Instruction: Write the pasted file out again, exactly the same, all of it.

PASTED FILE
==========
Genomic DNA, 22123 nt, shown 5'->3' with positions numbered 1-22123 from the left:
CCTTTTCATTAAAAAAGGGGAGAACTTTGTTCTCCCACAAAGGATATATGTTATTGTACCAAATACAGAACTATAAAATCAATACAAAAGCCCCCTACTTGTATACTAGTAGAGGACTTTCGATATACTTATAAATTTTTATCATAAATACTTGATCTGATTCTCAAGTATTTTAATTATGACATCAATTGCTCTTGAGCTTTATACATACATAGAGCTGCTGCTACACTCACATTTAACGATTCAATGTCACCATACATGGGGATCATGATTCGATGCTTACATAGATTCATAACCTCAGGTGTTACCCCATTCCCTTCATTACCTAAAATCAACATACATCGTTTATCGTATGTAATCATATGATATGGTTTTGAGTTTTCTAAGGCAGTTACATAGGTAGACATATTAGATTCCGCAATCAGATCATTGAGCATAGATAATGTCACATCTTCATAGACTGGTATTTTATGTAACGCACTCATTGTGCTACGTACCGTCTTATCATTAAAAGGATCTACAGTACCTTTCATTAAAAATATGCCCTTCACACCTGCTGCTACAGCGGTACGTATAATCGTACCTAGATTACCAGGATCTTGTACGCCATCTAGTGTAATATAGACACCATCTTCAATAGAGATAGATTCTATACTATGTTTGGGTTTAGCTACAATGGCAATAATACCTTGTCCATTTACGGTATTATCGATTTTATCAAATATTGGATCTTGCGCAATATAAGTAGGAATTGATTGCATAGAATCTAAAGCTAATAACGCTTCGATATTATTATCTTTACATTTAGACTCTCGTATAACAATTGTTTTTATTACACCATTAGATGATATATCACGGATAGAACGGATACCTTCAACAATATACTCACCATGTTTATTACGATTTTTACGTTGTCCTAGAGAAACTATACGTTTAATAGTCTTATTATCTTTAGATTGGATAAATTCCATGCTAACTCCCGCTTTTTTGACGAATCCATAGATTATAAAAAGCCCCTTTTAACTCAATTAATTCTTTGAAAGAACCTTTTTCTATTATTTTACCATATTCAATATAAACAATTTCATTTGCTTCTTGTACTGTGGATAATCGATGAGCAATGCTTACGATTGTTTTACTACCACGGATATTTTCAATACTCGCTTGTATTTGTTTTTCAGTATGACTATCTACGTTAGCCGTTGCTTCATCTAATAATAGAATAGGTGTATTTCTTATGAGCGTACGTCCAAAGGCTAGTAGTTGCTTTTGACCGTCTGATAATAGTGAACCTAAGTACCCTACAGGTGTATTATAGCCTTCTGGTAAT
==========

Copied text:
Genomic DNA, 22123 nt, shown 5'->3' with positions numbered 1-22123 from the left:
CCTTTTCATTAAAAAAGGGGAGAACTTTGTTCTCCCACAAAGGATATATGTTATTGTACCAAATACAGAACTATAAAATCAATACAAAAGCCCCCTACTTGTATACTAGTAGAGGACTTTCGATATACTTATAAATTTTTATCATAAATACTTGATCTGATTCTCAAGTATTTTAATTATGACATCAATTGCTCTTGAGCTTTATACATACATAGAGCTGCTGCTACACTCACATTTAACGATTCAATGTCACCATACATGGGGATCATGATTCGATGCTTACATAGATTCATAACCTCAGGTGTTACCCCATTCCCTTCATTACCTAAAATCAACATACATCGTTTATCGTATGTAATCATATGATATGGTTTTGAGTTTTCTAAGGCAGTTACATAGGTAGACATATTAGATTCCGCAATCAGATCATTGAGCATAGATAATGTCACATCTTCATAGACTGGTATTTTATGTAACGCACTCATTGTGCTACGTACCGTCTTATCATTAAAAGGATCTACAGTACCTTTCATTAAAAATATGCCCTTCACACCTGCTGCTACAGCGGTACGTATAATCGTACCTAGATTACCAGGATCTTGTACGCCATCTAGTGTAATATAGACACCATCTTCAATAGAGATAGATTCTATACTATGTTTGGGTTTAGCTACAATGGCAATAATACCTTGTCCATTTACGGTATTATCGATTTTATCAAATATTGGATCTTGCGCAATATAAGTAGGAATTGATTGCATAGAATCTAAAGCTAATAACGCTTCGATATTATTATCTTTACATTTAGACTCTCGTATAACAATTGTTTTTATTACACCATTAGATGATATATCACGGATAGAACGGATACCTTCAACAATATACTCACCATGTTTATTACGATTTTTACGTTGTCCTAGAGAAACTATACGTTTAATAGTCTTATTATCTTTAGATTGGATAAATTCCATGCTAACTCCCGCTTTTTTGACGAATCCATAGATTATAAAAAGCCCCTTTTAACTCAATTAATTCTTTGAAAGAACCTTTTTCTATTATTTTACCATATTCAATATAAACAATTTCATTTGCTTCTTGTACTGTGGATAATCGATGAGCAATGCTTACGATTGTTTTACTACCACGGATATTTTCAATACTCGCTTGTATTTGTTTTTCAGTATGACTATCTACGTTAGCCGTTGCTTCATCTAATAATAGAATAGGTGTATTTCTTATGAGCGTACGTCCAAAGGCTAGTAGTTGCTTTTGACCGTCTGATAATAGTGAACCTAAGTACCCTACAGGTGTATTATAGCCTTCTGGTAAT